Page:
LtU Forum

Trojan Source: Unicode Bidi Algorithm abuses in source code

A recent chunk of research caught my eye.

The skinny is that the unicode bidi algorithm can be used to do all kinds of mischief against the correspondence between the visual display of code and the semantic effect of it. To the extent that the manipulation of code semantics is almost but not quite arbitrary. It's exceedingly easy to use this technique to hide trojan-horse type vulnerabiity in almost any language that accepts unicode source.

My own analysis of this is that this comes about because the 'tree' or 'stack' of bidi contexts is not congruent to the 'tree' or 'stack' of semantic source code contexts.

In short no bidi context can extend beyond the bounds of the most specific syntactic context in which it was created. And that includes 'trivial' subtrees like comments and string constants. As the compiler exits a clause, it must report an error if the bidi state that existed when it entered that clause has not been restored.

And even within the subclauses, keywords and structure must begin and end with the same bidi context. For example if the language has an 'if' subclause that's

'if ('+predicate +') then' + consequent + 'else' + alternate 

Then the predicate, consequent, and alternate clauses can push/pop bidi states within themselves, but keywords and parens must all begin and end in the exact same bidi state. And that bidi state - the one that existed before the parser started reading the subclause - must be restored when the parser leaves the subclause.

Right now most unicode-accepting programming systems are treating bidi state as irrelevant and bidi override control characters as whitespace. This means that code that looks exactly the same in an editor can be read in different sequence and have vastly different semantics.

Forcing bidi level to remain congruent to syntax level through the program means that a program that displays in a particular way either has a single valid semantics according to its sequence order, or the parts you see are in some non-obvious sequence order and it is therefore a syntax error.

The Book of Shen 4th edition is now available online.

The Book of Shen 4th edition (TBoS) is now available online. This is part of an open science
initiative which will place over 1000 pages of computer science online. I'd like to thank
our sponsors whose support has made this possible.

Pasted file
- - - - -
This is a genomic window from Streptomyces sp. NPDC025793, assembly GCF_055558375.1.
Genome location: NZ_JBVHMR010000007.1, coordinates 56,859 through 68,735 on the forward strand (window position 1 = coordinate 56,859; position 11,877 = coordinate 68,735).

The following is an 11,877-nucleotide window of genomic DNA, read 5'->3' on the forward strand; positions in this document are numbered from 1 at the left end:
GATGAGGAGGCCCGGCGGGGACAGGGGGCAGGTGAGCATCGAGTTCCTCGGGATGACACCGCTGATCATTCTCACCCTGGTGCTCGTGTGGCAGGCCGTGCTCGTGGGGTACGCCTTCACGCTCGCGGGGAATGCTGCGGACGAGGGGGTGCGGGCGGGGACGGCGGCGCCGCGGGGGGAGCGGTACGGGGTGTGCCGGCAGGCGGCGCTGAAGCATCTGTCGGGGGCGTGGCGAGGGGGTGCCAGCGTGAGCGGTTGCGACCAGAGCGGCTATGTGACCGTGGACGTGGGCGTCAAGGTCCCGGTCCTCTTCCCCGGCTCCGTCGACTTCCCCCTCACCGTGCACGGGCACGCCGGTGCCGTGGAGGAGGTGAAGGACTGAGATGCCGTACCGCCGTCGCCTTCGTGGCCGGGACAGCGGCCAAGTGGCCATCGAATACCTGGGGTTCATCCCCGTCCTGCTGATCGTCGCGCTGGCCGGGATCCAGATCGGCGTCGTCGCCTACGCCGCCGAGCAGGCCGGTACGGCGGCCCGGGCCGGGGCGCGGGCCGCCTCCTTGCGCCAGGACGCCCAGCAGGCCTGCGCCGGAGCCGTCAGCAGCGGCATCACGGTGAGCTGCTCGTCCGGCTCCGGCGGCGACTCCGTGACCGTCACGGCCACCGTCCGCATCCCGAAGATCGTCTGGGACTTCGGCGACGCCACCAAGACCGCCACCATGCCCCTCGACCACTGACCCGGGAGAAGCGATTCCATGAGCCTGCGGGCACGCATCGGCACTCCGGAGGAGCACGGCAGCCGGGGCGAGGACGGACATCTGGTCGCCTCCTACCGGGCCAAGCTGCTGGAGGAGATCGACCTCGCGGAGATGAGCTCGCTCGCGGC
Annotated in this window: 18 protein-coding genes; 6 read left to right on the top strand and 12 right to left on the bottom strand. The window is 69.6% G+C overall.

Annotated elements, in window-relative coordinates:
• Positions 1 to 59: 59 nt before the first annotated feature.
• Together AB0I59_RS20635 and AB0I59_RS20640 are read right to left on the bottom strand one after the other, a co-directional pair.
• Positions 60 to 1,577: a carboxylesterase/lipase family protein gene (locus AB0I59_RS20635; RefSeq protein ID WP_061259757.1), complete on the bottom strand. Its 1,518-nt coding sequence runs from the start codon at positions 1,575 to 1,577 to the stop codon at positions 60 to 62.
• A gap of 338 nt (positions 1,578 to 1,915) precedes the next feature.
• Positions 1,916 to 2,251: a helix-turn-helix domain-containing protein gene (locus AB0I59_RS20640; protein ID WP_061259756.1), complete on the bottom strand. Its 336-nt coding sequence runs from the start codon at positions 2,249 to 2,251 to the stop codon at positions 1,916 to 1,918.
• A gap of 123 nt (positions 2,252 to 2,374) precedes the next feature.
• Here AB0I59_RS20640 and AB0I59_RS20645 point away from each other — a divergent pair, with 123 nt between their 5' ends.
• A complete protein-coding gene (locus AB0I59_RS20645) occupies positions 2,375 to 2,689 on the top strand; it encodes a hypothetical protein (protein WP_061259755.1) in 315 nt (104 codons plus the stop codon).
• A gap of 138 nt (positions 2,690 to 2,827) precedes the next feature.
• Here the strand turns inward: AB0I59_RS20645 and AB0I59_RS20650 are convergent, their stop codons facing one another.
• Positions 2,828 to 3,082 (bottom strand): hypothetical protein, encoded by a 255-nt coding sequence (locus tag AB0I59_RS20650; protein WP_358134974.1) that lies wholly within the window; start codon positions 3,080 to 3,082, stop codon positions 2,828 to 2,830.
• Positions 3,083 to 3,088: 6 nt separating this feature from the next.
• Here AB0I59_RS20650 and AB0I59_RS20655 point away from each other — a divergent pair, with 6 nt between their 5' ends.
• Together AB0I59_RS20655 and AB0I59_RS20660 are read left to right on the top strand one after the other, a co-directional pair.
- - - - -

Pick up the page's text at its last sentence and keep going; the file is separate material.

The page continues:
TBoS is based around the S series of kernels, of which the latest S31 went open source.

Relevant Links

Home page
S Series Kernel
Open Science
TBoS Online
TBoS Amazon


Egel 0.1 (beta)

Egel is an untyped eager combinator scripting language. I recently decided to go beta, the thing is now ready for shipping; the language seems stable but libraries are either undeveloped or subject to change. I am now actively looking for users and feedback.

It should compile on most unixes and macos.

Cheers, Marco

We've got big balls ... of mud ...

The most popular and enduring architecture for all large projects is the one called "Big Ball Of Mud."

It's what happens when requirements grow in unexpected directions that cut directly across what were originally conceived as architectural boundaries, and met with adhoc code that connects parts of the program that the original architecture would never have allowed to touch each other. Then the whole thing is maintained for ten years, in the face of steadily expanding and frequently changing use cases and problems and by a host of people many of whom don't really know what's going on in the rest of the program, then gets bought by a competitor who starts reimplementing the whole thing in a different language and with a "proper architecture" but runs out of budget for that so they only manage to reimplement about a third of it, then link the stuff in the new language together with the stuff in the original language (and libraries in a third, not that anyone's looking at libraries at this point) and hack together the logical mismatches between "old" and "new" code by running perl scripts on the database. .....

And it just goes on like that - year after year after year.

Now imagine it's 2037 or whatever and you have a system where this process has taken the architecture to its logical conclusion. It's not just a big ball of mud any more, it's a planet of mud. There is no solid ground anywhere in any direction. Nothing like any kind of rational architecture (except Big Ball Of Mud architecture) has emerged.

What can a programmer who is responsible for some small part of this giant mudball - say, one file of code - do? In the 'thinking globally and acting locally' sense, because obviously one programmer on a whole planet of mud is in no position to impose new architecture on the whole and doesn't even have the information needed to decide a new architecture for the whole.